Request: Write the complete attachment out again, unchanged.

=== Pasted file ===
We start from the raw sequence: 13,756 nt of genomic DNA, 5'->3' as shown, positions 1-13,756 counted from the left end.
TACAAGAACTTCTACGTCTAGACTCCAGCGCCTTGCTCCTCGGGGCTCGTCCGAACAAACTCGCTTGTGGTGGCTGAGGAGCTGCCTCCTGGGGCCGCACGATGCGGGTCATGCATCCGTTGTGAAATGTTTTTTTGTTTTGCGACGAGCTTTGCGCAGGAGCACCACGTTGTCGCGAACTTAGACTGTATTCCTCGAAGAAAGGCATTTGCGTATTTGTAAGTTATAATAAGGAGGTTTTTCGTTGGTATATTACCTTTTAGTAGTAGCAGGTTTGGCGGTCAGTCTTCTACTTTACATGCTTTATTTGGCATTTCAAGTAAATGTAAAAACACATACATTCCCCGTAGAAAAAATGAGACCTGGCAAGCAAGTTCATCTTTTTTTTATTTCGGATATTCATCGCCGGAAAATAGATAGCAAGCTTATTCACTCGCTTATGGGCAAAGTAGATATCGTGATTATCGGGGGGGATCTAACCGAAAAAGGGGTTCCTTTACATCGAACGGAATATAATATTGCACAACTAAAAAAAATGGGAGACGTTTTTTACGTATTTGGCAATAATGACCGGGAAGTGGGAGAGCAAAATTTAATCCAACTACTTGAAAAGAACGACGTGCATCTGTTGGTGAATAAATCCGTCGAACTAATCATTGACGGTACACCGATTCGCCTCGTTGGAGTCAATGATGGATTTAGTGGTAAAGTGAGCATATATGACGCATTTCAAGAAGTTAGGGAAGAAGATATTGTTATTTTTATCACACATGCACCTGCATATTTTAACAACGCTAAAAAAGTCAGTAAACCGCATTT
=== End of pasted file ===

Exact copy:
We start from the raw sequence: 13,756 nt of genomic DNA, 5'->3' as shown, positions 1-13,756 counted from the left end.
TACAAGAACTTCTACGTCTAGACTCCAGCGCCTTGCTCCTCGGGGCTCGTCCGAACAAACTCGCTTGTGGTGGCTGAGGAGCTGCCTCCTGGGGCCGCACGATGCGGGTCATGCATCCGTTGTGAAATGTTTTTTTGTTTTGCGACGAGCTTTGCGCAGGAGCACCACGTTGTCGCGAACTTAGACTGTATTCCTCGAAGAAAGGCATTTGCGTATTTGTAAGTTATAATAAGGAGGTTTTTCGTTGGTATATTACCTTTTAGTAGTAGCAGGTTTGGCGGTCAGTCTTCTACTTTACATGCTTTATTTGGCATTTCAAGTAAATGTAAAAACACATACATTCCCCGTAGAAAAAATGAGACCTGGCAAGCAAGTTCATCTTTTTTTTATTTCGGATATTCATCGCCGGAAAATAGATAGCAAGCTTATTCACTCGCTTATGGGCAAAGTAGATATCGTGATTATCGGGGGGGATCTAACCGAAAAAGGGGTTCCTTTACATCGAACGGAATATAATATTGCACAACTAAAAAAAATGGGAGACGTTTTTTACGTATTTGGCAATAATGACCGGGAAGTGGGAGAGCAAAATTTAATCCAACTACTTGAAAAGAACGACGTGCATCTGTTGGTGAATAAATCCGTCGAACTAATCATTGACGGTACACCGATTCGCCTCGTTGGAGTCAATGATGGATTTAGTGGTAAAGTGAGCATATATGACGCATTTCAAGAAGTTAGGGAAGAAGATATTGTTATTTTTATCACACATGCACCTGCATATTTTAACAACGCTAAAAAAGTCAGTAAACCGCATTT